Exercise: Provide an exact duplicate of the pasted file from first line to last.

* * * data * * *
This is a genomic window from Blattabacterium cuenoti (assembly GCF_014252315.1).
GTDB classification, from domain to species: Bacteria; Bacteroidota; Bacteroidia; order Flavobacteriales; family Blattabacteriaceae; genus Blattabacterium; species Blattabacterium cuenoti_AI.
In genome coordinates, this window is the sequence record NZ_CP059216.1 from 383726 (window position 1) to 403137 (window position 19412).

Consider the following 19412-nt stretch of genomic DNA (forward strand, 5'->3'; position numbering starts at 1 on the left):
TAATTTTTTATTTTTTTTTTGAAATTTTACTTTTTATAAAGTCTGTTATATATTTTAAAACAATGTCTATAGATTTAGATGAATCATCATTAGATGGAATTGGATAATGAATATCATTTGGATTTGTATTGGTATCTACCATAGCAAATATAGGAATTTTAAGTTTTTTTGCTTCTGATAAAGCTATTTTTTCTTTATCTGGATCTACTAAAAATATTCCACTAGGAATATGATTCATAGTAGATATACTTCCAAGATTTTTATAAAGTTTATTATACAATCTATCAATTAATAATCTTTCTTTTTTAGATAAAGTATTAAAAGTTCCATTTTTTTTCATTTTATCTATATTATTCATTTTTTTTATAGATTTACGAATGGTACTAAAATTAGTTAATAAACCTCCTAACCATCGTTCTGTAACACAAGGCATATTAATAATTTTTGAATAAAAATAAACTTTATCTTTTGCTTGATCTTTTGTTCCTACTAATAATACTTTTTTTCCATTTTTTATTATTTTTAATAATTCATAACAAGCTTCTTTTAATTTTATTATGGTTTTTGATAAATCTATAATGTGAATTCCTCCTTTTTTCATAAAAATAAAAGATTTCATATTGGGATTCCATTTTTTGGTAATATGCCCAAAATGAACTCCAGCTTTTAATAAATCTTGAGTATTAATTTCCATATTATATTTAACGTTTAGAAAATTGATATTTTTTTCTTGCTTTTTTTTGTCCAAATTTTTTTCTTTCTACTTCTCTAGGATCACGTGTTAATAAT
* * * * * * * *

This is a genomic window from Blattabacterium cuenoti (assembly GCF_014252315.1).
GTDB classification, from domain to species: Bacteria; Bacteroidota; Bacteroidia; order Flavobacteriales; family Blattabacteriaceae; genus Blattabacterium; species Blattabacterium cuenoti_AI.
In genome coordinates, this window is the sequence record NZ_CP059216.1 from 383726 (window position 1) to 403137 (window position 19412).

Consider the following 19412-nt stretch of genomic DNA (forward strand, 5'->3'; position numbering starts at 1 on the left):
TAATTTTTTATTTTTTTTTTGAAATTTTACTTTTTATAAAGTCTGTTATATATTTTAAAACAATGTCTATAGATTTAGATGAATCATCATTAGATGGAATTGGATAATGAATATCATTTGGATTTGTATTGGTATCTACCATAGCAAATATAGGAATTTTAAGTTTTTTTGCTTCTGATAAAGCTATTTTTTCTTTATCTGGATCTACTAAAAATATTCCACTAGGAATATGATTCATAGTAGATATACTTCCAAGATTTTTATAAAGTTTATTATACAATCTATCAATTAATAATCTTTCTTTTTTAGATAAAGTATTAAAAGTTCCATTTTTTTTCATTTTATCTATATTATTCATTTTTTTTATAGATTTACGAATGGTACTAAAATTAGTTAATAAACCTCCTAACCATCGTTCTGTAACACAAGGCATATTAATAATTTTTGAATAAAAATAAACTTTATCTTTTGCTTGATCTTTTGTTCCTACTAATAATACTTTTTTTCCATTTTTTATTATTTTTAATAATTCATAACAAGCTTCTTTTAATTTTATTATGGTTTTTGATAAATCTATAATGTGAATTCCTCCTTTTTTCATAAAAATAAAAGATTTCATATTGGGATTCCATTTTTTGGTAATATGCCCAAAATGAACTCCAGCTTTTAATAAATCTTGAGTATTAATTTCCATATTATATTTAACGTTTAGAAAATTGATATTTTTTTCTTGCTTTTTTTTGTCCAAATTTTTTTCTTTCTACTTCTCTAGGATCACGTGTTAATAAT